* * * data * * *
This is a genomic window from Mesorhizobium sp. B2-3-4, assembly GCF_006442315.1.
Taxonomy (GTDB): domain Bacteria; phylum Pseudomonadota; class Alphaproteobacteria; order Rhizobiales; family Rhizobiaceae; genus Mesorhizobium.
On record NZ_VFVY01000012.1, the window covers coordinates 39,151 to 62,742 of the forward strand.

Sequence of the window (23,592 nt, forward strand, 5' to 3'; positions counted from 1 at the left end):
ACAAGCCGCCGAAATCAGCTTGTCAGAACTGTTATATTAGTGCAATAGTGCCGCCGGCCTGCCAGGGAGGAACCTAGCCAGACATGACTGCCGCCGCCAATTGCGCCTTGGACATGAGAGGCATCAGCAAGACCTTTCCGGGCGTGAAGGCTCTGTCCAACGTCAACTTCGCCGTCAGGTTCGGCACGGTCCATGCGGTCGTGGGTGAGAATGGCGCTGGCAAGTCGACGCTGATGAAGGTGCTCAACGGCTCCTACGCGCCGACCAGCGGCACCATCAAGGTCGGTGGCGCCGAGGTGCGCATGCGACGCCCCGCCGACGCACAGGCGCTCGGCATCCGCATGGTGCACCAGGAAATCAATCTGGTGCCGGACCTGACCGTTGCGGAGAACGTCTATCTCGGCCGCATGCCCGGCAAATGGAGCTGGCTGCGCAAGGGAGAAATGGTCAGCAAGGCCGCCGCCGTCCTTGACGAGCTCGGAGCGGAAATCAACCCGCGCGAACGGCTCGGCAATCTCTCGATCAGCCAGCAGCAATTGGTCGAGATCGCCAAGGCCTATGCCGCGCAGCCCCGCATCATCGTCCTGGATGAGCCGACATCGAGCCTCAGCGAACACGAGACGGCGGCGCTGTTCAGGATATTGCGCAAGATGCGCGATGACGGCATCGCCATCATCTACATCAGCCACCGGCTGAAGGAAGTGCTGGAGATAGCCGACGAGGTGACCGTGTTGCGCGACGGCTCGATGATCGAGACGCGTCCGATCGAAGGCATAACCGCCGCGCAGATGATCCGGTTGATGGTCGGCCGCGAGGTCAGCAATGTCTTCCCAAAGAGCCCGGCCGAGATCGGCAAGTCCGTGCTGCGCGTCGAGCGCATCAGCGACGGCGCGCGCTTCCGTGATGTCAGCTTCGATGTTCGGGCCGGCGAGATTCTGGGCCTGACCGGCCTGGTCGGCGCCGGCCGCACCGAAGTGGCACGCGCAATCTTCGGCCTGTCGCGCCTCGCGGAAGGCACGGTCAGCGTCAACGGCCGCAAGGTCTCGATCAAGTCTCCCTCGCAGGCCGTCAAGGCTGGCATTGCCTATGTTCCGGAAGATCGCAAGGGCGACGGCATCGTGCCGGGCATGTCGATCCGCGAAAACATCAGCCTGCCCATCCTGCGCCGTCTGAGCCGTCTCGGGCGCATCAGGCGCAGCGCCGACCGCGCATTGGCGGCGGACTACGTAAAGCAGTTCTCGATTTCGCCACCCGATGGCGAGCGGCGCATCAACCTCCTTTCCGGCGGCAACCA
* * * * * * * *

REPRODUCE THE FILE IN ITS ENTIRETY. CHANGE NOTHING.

This is a genomic window from Mesorhizobium sp. B2-3-4, assembly GCF_006442315.1.
Taxonomy (GTDB): domain Bacteria; phylum Pseudomonadota; class Alphaproteobacteria; order Rhizobiales; family Rhizobiaceae; genus Mesorhizobium.
On record NZ_VFVY01000012.1, the window covers coordinates 39,151 to 62,742 of the forward strand.

Sequence of the window (23,592 nt, forward strand, 5' to 3'; positions counted from 1 at the left end):
ACAAGCCGCCGAAATCAGCTTGTCAGAACTGTTATATTAGTGCAATAGTGCCGCCGGCCTGCCAGGGAGGAACCTAGCCAGACATGACTGCCGCCGCCAATTGCGCCTTGGACATGAGAGGCATCAGCAAGACCTTTCCGGGCGTGAAGGCTCTGTCCAACGTCAACTTCGCCGTCAGGTTCGGCACGGTCCATGCGGTCGTGGGTGAGAATGGCGCTGGCAAGTCGACGCTGATGAAGGTGCTCAACGGCTCCTACGCGCCGACCAGCGGCACCATCAAGGTCGGTGGCGCCGAGGTGCGCATGCGACGCCCCGCCGACGCACAGGCGCTCGGCATCCGCATGGTGCACCAGGAAATCAATCTGGTGCCGGACCTGACCGTTGCGGAGAACGTCTATCTCGGCCGCATGCCCGGCAAATGGAGCTGGCTGCGCAAGGGAGAAATGGTCAGCAAGGCCGCCGCCGTCCTTGACGAGCTCGGAGCGGAAATCAACCCGCGCGAACGGCTCGGCAATCTCTCGATCAGCCAGCAGCAATTGGTCGAGATCGCCAAGGCCTATGCCGCGCAGCCCCGCATCATCGTCCTGGATGAGCCGACATCGAGCCTCAGCGAACACGAGACGGCGGCGCTGTTCAGGATATTGCGCAAGATGCGCGATGACGGCATCGCCATCATCTACATCAGCCACCGGCTGAAGGAAGTGCTGGAGATAGCCGACGAGGTGACCGTGTTGCGCGACGGCTCGATGATCGAGACGCGTCCGATCGAAGGCATAACCGCCGCGCAGATGATCCGGTTGATGGTCGGCCGCGAGGTCAGCAATGTCTTCCCAAAGAGCCCGGCCGAGATCGGCAAGTCCGTGCTGCGCGTCGAGCGCATCAGCGACGGCGCGCGCTTCCGTGATGTCAGCTTCGATGTTCGGGCCGGCGAGATTCTGGGCCTGACCGGCCTGGTCGGCGCCGGCCGCACCGAAGTGGCACGCGCAATCTTCGGCCTGTCGCGCCTCGCGGAAGGCACGGTCAGCGTCAACGGCCGCAAGGTCTCGATCAAGTCTCCCTCGCAGGCCGTCAAGGCTGGCATTGCCTATGTTCCGGAAGATCGCAAGGGCGACGGCATCGTGCCGGGCATGTCGATCCGCGAAAACATCAGCCTGCCCATCCTGCGCCGTCTGAGCCGTCTCGGGCGCATCAGGCGCAGCGCCGACCGCGCATTGGCGGCGGACTACGTAAAGCAGTTCTCGATTTCGCCACCCGATGGCGAGCGGCGCATCAACCTCCTTTCCGGCGGCAACCA